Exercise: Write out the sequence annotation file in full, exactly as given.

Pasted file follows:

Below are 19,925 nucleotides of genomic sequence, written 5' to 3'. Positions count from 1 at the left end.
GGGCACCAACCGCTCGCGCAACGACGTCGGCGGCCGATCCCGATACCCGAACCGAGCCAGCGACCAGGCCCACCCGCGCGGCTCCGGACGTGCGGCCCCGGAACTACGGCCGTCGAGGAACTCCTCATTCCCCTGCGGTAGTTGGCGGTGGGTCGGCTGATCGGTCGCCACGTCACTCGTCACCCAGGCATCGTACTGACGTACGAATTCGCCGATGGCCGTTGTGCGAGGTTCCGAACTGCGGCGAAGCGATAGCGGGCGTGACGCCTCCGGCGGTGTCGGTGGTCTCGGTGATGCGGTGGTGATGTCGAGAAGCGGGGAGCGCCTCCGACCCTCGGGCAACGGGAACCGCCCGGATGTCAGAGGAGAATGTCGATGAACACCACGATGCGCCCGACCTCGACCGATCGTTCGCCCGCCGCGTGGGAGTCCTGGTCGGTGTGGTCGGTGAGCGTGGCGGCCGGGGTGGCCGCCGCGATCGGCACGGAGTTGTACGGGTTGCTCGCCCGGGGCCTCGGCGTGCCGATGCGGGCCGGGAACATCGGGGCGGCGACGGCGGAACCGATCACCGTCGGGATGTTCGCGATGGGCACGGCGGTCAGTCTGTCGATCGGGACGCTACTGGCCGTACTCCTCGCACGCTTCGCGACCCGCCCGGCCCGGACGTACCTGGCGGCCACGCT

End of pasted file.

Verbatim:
Below are 19,925 nucleotides of genomic sequence, written 5' to 3'. Positions count from 1 at the left end.
GGGCACCAACCGCTCGCGCAACGACGTCGGCGGCCGATCCCGATACCCGAACCGAGCCAGCGACCAGGCCCACCCGCGCGGCTCCGGACGTGCGGCCCCGGAACTACGGCCGTCGAGGAACTCCTCATTCCCCTGCGGTAGTTGGCGGTGGGTCGGCTGATCGGTCGCCACGTCACTCGTCACCCAGGCATCGTACTGACGTACGAATTCGCCGATGGCCGTTGTGCGAGGTTCCGAACTGCGGCGAAGCGATAGCGGGCGTGACGCCTCCGGCGGTGTCGGTGGTCTCGGTGATGCGGTGGTGATGTCGAGAAGCGGGGAGCGCCTCCGACCCTCGGGCAACGGGAACCGCCCGGATGTCAGAGGAGAATGTCGATGAACACCACGATGCGCCCGACCTCGACCGATCGTTCGCCCGCCGCGTGGGAGTCCTGGTCGGTGTGGTCGGTGAGCGTGGCGGCCGGGGTGGCCGCCGCGATCGGCACGGAGTTGTACGGGTTGCTCGCCCGGGGCCTCGGCGTGCCGATGCGGGCCGGGAACATCGGGGCGGCGACGGCGGAACCGATCACCGTCGGGATGTTCGCGATGGGCACGGCGGTCAGTCTGTCGATCGGGACGCTACTGGCCGTACTCCTCGCACGCTTCGCGACCCGCCCGGCCCGGACGTACCTGGCGGCCACGCT